Orthoptera. Acrididae. Cyracanthacrinae.

Unidentified Spurthroated Grasshopper sp. The perfect color of grass.

The majority of grasshoppers live in grassland but there are a few species that inhabit the forest and those prefer the upper levels of the canopy layer.  Grasshoppers are almost without exception herbivores.  In turn grasshoppers, because of their abundance and the fact that they are up to 75% crude protein, provide a large dietary percentage a many mammals, birds and reptiles.

Due to the lack of reference material it is very difficult to identify the grasshoppers to species level.  The two that I photographed this week both belong to the subfamily: Cyrtacanthacrinae or Spurthroated Grasshoppers which are named for a small ventral spur between the front legs and which also includes the locusts.

Papering the Leaves

It does not require too much effort to seek and find the nests of paper wasps at the moment.  All around the grounds the nests which are grey, globular parchment-like structures can be found hanging beneath the leaves of various plants.  Some are small, some are large, some have the brood cells enclosed within a skin while others have the cells open.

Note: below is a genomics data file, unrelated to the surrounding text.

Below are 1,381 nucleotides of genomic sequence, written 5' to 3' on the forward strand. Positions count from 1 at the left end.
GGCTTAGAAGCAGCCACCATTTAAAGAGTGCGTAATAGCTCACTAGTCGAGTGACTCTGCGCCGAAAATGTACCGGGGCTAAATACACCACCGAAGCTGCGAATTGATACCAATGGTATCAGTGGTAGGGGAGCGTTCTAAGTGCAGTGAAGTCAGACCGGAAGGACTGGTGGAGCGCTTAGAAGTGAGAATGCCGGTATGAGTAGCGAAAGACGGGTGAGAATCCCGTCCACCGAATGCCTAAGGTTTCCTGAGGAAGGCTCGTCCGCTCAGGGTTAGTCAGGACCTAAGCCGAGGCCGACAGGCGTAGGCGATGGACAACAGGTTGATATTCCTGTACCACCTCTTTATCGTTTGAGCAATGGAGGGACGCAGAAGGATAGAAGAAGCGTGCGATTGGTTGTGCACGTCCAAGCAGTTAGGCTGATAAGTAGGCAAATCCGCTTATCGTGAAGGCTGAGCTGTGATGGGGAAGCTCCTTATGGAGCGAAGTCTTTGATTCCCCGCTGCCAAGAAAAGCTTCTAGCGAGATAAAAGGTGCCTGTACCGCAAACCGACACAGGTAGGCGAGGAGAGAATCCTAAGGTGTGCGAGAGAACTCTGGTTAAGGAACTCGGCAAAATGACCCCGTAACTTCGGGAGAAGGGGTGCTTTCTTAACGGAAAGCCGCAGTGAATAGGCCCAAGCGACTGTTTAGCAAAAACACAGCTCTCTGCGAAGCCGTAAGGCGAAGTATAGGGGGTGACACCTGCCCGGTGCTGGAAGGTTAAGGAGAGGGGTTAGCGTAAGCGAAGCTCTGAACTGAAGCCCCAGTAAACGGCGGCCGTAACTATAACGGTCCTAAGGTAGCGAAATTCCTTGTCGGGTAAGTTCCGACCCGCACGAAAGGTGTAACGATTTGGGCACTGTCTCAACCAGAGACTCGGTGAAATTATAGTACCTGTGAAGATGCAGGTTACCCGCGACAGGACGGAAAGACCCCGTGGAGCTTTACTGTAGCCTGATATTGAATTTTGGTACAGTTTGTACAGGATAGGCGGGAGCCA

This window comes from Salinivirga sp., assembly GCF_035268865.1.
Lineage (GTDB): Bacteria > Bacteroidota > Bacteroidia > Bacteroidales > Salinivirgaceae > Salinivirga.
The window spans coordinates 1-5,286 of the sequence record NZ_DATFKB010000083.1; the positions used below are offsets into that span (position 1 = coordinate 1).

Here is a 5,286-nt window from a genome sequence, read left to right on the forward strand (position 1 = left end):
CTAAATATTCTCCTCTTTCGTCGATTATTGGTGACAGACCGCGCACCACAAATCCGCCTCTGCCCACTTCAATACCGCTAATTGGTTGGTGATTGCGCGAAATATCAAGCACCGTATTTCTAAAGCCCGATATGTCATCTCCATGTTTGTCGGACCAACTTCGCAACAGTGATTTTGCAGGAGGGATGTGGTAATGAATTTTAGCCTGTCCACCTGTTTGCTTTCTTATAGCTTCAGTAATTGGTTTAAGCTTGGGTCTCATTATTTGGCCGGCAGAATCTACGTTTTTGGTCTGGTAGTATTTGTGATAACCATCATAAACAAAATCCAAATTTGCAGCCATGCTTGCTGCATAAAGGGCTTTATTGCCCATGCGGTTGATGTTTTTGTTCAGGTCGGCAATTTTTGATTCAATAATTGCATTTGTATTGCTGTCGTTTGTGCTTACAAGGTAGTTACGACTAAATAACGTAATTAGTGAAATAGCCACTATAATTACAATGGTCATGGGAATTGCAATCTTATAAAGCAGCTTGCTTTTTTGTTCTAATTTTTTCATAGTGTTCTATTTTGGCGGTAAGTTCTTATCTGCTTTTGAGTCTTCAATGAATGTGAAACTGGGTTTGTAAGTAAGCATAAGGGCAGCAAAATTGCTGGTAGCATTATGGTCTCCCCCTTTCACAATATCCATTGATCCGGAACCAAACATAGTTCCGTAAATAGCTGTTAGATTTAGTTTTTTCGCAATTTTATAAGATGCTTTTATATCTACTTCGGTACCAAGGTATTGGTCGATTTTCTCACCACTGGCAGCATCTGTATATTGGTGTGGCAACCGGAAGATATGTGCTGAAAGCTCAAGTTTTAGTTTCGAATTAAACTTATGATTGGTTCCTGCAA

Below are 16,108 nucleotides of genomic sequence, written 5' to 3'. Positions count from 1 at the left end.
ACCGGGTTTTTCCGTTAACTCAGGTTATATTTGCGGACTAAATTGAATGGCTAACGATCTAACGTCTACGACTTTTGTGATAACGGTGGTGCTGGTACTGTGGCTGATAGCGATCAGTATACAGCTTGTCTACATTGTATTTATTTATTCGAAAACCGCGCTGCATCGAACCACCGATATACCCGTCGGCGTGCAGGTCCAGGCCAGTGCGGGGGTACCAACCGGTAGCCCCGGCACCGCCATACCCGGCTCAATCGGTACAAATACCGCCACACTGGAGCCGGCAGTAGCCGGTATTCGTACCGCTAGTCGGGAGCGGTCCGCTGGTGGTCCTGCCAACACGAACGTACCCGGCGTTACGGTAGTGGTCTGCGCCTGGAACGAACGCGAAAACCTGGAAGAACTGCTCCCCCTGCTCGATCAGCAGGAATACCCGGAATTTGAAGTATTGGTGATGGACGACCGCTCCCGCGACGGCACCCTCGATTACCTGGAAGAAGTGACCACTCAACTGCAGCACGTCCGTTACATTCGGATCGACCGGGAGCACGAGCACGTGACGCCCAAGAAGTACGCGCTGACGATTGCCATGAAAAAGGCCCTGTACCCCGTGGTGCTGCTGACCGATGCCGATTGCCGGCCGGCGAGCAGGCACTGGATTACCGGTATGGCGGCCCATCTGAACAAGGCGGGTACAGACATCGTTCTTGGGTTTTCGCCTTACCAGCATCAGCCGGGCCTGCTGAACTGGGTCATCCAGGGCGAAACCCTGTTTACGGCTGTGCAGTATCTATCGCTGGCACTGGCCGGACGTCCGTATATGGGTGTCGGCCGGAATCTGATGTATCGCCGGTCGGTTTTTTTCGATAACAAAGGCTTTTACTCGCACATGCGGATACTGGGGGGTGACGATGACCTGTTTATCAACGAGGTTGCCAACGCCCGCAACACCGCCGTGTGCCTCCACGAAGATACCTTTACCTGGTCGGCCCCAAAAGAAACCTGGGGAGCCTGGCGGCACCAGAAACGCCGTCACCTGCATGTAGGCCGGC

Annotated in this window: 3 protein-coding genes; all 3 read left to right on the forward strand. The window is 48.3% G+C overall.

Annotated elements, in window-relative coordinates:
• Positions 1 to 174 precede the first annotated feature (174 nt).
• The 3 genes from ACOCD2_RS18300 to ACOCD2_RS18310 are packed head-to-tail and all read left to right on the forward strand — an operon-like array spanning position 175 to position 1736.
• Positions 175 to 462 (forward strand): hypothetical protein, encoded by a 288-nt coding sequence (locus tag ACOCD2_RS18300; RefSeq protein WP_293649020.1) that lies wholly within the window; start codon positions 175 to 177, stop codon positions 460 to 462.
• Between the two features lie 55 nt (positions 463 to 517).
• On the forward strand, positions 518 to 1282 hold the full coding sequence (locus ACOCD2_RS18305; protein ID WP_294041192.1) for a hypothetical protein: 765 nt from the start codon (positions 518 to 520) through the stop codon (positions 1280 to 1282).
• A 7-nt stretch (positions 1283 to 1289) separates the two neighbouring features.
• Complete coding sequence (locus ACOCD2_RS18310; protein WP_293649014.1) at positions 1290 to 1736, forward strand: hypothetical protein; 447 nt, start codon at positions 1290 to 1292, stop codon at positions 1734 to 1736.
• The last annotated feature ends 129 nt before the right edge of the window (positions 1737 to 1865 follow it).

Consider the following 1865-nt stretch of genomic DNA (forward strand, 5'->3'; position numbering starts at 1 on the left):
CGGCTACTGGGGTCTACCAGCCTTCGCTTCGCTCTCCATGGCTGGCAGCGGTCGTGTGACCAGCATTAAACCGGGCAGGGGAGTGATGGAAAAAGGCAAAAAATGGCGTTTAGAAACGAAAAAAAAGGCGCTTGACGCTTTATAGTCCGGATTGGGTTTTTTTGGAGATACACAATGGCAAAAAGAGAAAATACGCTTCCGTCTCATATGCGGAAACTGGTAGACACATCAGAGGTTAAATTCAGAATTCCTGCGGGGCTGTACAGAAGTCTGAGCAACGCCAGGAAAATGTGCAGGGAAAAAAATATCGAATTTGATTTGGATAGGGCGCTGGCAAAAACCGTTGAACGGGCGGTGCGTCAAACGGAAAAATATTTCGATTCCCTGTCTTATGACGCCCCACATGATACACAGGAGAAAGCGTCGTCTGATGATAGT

I was watching butterflies flitting around the Lantana bush last week when I noticed this wasp on a leaf busying itself with something.  Not having a hand lens with me I could not see what the wasp was investigating.  Sometimes wasps are as difficult as butterflies to photograph.  They will not remain still but this one seemed to be preoccupied and not going anywhere.  I took the photograph but even after zooming in on the image was not entirely certain as to what the object was.

Hymenoptera. Vespidae. Polistinae. Myschocettarus sp.

Long-waisted Wasp, (Myschocittarus sp), investigating mystery object

The wasp itself was one of the social wasps in the family: Vespidae and this one a Long-waisted Paper Wasp of the subfamily: Polistinae.  The genus Mischocyttarus includes about 186 species and is therefore the most numerous of the paper wasps. The female Long-waisted Paper Wasps make a nest suspended by one or more stalks that she anoints with an ant repellant secretion she produces from a gland.  The stalks secure anywhere up to 100 brood cells beneath a leaf.  There is generally only one founding queen, (haplometrosis).  When the new workers emerge from the cells, they help with the care of young developing in the brood cells.  Eventually one of these subordinate female workers make take over dominance and drive the existing queen off.